At around age seven or eight, kids start wanting big things. This is a prime opportunity to teach our children the value in saving money. Big, especially, is learning about saving versus spending. After our hard lesson (for all of us) last fall, Big asked for a wallet so that he could start saving.
The hardest thing for kids is to prioritize the value of saving. We all recognize the excitement in instant gratification as an adult–it’s often more exciting as a child. This makes it the parents’ responsibility to encourage our children to look past the shiny item on the shelf and remember what that they’re saving. We’ve come up with a few techniques to keep those goals in our children’s heads.
When kids decide they’re determined to save for something big, we encourage them to grab a pad of post-its and write the item and the cost on a few. They then stick the note in their wallet, on their mirror, maybe even over the clock, so that no matter what flashes before them that will tempt them to spend, they’ll be reminded of the goal before the money leaves the wallet.
Fundraisers do it all the time using thermometer-type images to help reach a goal. By creating one with your kids and hanging it somewhere prevalent, they’ll be reminded just how much they need to save, and how close they are to getting to their goal.
These Large Money Savvy Pig- Purple are great for so many purposes–most encourage giving, saving and spending and teach children to budget their “income.” We’ve learned that if we dedicate one of the sections of the bank to a goal, they’ll see the money collect. This option also gives the kids the ability to still spend some, and allows them a learning experience to determine where each penny will go.
The more you talk about goals, the more you remind your child about his goal. Kids are far more likely to hear a voice in their heads that say “do I really need to buy that?” if buying choices were discussed at dinner the night before. Make spending and saving a regular conversation in your household as you all talk about things you want, things you need, the choices you make when you’re shopping and how you are saving. There’s nothing wrong with being honest with your child and saying “well, I really, really wanted that cake pop maker for our family, but I know we’re saving money to go to Disney World next fall. How are your savings going?” or “Was it hard to not spend money at Target today on that Beyblade? How do you feel now that you don’t have it, but you have more money in your wallet?”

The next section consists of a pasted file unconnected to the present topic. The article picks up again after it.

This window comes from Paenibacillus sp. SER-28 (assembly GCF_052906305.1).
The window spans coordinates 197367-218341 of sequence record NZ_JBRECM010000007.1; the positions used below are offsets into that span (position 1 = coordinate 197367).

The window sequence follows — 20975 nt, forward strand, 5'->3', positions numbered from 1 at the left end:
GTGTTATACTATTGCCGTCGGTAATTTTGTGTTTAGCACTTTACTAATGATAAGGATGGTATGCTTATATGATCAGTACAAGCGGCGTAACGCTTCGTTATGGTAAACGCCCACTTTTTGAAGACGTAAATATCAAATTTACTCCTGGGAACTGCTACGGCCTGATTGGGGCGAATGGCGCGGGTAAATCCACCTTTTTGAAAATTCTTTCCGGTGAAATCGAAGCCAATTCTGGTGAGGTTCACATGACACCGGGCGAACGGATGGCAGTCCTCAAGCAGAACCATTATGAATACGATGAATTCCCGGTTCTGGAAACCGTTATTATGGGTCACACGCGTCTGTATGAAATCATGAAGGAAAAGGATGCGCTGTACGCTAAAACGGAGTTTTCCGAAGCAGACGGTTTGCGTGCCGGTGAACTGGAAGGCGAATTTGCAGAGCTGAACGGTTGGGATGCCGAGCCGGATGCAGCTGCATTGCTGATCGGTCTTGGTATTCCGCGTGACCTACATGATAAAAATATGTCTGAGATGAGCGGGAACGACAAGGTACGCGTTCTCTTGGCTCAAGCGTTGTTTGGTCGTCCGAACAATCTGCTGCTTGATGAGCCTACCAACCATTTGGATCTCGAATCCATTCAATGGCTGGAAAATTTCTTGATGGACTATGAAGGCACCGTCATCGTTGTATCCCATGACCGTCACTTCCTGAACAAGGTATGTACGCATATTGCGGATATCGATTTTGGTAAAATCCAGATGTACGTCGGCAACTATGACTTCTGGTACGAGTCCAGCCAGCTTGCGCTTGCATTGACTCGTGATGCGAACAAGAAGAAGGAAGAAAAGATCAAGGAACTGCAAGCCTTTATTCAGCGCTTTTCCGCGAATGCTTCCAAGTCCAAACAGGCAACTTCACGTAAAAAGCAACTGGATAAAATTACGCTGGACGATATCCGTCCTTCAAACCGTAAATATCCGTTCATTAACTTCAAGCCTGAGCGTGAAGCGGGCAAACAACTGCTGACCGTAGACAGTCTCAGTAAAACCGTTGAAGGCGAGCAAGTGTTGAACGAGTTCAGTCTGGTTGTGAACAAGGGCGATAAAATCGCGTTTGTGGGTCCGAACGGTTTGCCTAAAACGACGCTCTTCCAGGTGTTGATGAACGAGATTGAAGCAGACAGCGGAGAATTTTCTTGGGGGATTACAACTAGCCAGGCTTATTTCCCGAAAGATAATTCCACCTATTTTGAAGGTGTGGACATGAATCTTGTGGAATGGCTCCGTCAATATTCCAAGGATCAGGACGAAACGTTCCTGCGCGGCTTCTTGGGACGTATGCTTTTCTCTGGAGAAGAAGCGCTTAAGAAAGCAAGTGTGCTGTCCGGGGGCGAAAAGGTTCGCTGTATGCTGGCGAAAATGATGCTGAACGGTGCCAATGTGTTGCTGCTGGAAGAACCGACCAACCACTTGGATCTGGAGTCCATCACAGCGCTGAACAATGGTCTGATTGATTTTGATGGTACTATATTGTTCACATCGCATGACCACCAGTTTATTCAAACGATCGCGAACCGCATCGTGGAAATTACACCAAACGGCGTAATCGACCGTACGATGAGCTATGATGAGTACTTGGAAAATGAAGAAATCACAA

Bonuses and income
Don’t be afraid to give your kids money to help them to save. My kids are always looking for opportunities to earn a few extra dollars and when I contribute to their savings, it’s opening up the idea that they’re one step closer to the reward. Sometimes when the children restrain themselves from spending, I give them a reward. For example, I’ll say “Wow! I’m so impressed that you didn’t buy that Pokemon card set. I saw how you were eyeing it up. That must have been really hard. But you’re also saving to buy a Kindle, right? You know what? I’m so proud of you that I’m going to pitch in an extra dollar to your Kindle fund.” Don’t do it every time because they’ll expect it, but offering a bonus every now and then rewards them, lets them know you’re paying attention and encourages them to save more for the goal. Just make sure that you don’t turn around and buy them the Pokemon card set! They’ll learn no value then. It’s okay for kids to want.
Enroll in a goal-setting program
The internet has many opportunities to teach goal-setting. Kidworth, a free online program, offers kids a chance to set a financial goal and share it with family and friends, giving them the option to contribute to saving and, eventually, to purchasing the goal, while tracking their success in saving.
As a Kidworth Ambassador, I was compensated for sharing these ways to help children learn to save. How do you teach your kids to save?
© 2011, Julie Meyers Pron. All rights reserved.